course choose to use Z3.  These kinds of opportunities have presented
themselves a few times in the last year or so.  But I have to admit that
each time one has, I've decided to stick with Z2 because not doing so
would mean reimplementing (or at least porting) a lot of stuff that I
know already exists for Z2 but which either has no Z3 analogue or at
least has no Z3 analogue that I could personally vouch for without doing
a lot of research.  It's not really *major* stuff... cache managers,
database adapters, transactional mail host tools, active directory
connectors, heavy production sessioning requirements, blah blah blah.
Any one of which could probably be researched in a day and coded up in
less than another day.  But it's a day and a half that I'd need to bill
the customer for.  Those days add up.  And I like getting repeat
business, so I try to keep customers happy by not taking them down
ideological rabbit holes.

Of course, there's a market bias here.  I get more Z2 work because I've
been doing Z2 work for a long time.  I'm also currently much more
valuable as a Z2 developer for the same reason.  as As a Z3 book author,
Stephan likely gets offers for work involving Z3 more than he does for
work involving Z2.  So it's easy to get tunnel-vision on both sides.

Some observations that may be due to tunnel-vision that lead me away
from developing "pure" Z3 apps:

- There doesn't seem to be as much of a commitment in the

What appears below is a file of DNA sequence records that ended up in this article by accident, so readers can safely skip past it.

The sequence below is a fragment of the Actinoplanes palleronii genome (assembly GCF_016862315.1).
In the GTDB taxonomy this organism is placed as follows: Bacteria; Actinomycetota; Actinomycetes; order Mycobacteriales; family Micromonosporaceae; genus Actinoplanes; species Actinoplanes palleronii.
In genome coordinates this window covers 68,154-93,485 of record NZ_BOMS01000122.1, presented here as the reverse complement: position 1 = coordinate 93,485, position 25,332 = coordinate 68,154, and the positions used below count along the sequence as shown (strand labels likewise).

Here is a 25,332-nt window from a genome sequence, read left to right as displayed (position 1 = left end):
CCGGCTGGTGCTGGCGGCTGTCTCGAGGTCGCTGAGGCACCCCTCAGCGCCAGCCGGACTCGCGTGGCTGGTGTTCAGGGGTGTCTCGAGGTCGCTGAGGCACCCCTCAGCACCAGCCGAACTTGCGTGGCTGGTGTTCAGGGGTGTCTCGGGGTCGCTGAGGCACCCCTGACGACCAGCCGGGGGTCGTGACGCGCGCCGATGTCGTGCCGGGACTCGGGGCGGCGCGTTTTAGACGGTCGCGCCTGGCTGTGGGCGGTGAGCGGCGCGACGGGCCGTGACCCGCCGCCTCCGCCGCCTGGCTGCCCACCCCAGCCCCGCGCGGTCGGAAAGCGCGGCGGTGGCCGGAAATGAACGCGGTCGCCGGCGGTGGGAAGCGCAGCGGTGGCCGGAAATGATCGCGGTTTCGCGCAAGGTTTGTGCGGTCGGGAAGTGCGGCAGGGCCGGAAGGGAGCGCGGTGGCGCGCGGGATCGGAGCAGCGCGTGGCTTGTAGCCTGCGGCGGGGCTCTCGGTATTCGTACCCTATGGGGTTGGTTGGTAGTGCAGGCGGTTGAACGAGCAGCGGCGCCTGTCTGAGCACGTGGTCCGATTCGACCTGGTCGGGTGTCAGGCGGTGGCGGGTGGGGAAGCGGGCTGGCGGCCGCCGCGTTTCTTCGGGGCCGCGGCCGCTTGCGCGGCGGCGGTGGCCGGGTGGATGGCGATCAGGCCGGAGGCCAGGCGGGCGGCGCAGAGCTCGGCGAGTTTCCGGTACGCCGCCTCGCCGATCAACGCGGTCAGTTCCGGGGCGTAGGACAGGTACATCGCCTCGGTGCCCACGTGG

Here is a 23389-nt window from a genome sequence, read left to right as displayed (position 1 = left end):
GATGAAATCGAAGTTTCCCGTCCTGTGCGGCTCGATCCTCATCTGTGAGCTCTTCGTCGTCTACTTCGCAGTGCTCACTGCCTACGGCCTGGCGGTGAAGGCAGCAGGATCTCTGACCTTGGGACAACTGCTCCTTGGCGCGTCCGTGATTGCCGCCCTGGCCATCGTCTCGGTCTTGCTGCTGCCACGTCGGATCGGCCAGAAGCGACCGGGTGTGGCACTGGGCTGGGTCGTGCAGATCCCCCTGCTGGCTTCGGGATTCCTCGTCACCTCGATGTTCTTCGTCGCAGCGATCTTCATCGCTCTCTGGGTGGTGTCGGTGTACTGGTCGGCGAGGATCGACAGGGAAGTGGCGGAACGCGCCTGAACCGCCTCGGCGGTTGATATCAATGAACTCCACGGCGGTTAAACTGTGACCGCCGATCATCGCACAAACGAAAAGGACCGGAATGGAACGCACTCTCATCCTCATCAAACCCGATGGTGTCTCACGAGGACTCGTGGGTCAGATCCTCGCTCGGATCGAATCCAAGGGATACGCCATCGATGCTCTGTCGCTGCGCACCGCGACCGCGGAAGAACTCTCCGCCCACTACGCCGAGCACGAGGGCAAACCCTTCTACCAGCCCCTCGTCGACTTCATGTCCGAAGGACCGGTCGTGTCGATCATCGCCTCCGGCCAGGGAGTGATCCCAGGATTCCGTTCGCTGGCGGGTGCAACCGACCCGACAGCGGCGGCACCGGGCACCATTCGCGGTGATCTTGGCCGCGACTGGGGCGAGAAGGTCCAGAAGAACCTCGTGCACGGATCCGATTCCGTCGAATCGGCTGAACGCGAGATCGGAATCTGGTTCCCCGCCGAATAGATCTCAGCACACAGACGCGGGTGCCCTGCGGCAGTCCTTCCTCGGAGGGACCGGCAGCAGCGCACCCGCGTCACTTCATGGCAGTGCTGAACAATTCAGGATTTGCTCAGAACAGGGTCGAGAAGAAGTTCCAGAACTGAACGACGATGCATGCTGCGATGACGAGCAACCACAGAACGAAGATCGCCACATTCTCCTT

Z3 community to backwards compatibility as
  there is for Z2.  Notes like Stephan's last one where
  he says "I have made deep changes in the past that affect
  the entire architecture" as if this may happen again at
  any time are pretty scary.  It seems to imply that Z3 is
  still in an alpha phase.  I know *the software* isn't but
  if this sort of deep changes are still deemed necessary,
  the design appears to be, which makes it almost completely 
  uninteresting to use for production systems.
  Z2, for all its other failings, makes deep commitments about
  backwards compatibility.  This shackles it in many respects but it 
  also makes it an attractive development platform for people who are 
  concerned about just getting the job done and having their software 
  work over a long period of time across major releases.

- Z3 has naive or non-battle-tested implementations of key services.
  Sessioning appears to be super-naive in Z3 (I'm not absolved of this
  fact, I know).  Some database adapters seem like they're just promises
  of an actual database adapter.  It's not as if these services'
  implementations aren't elegant or as if they're ugly or something,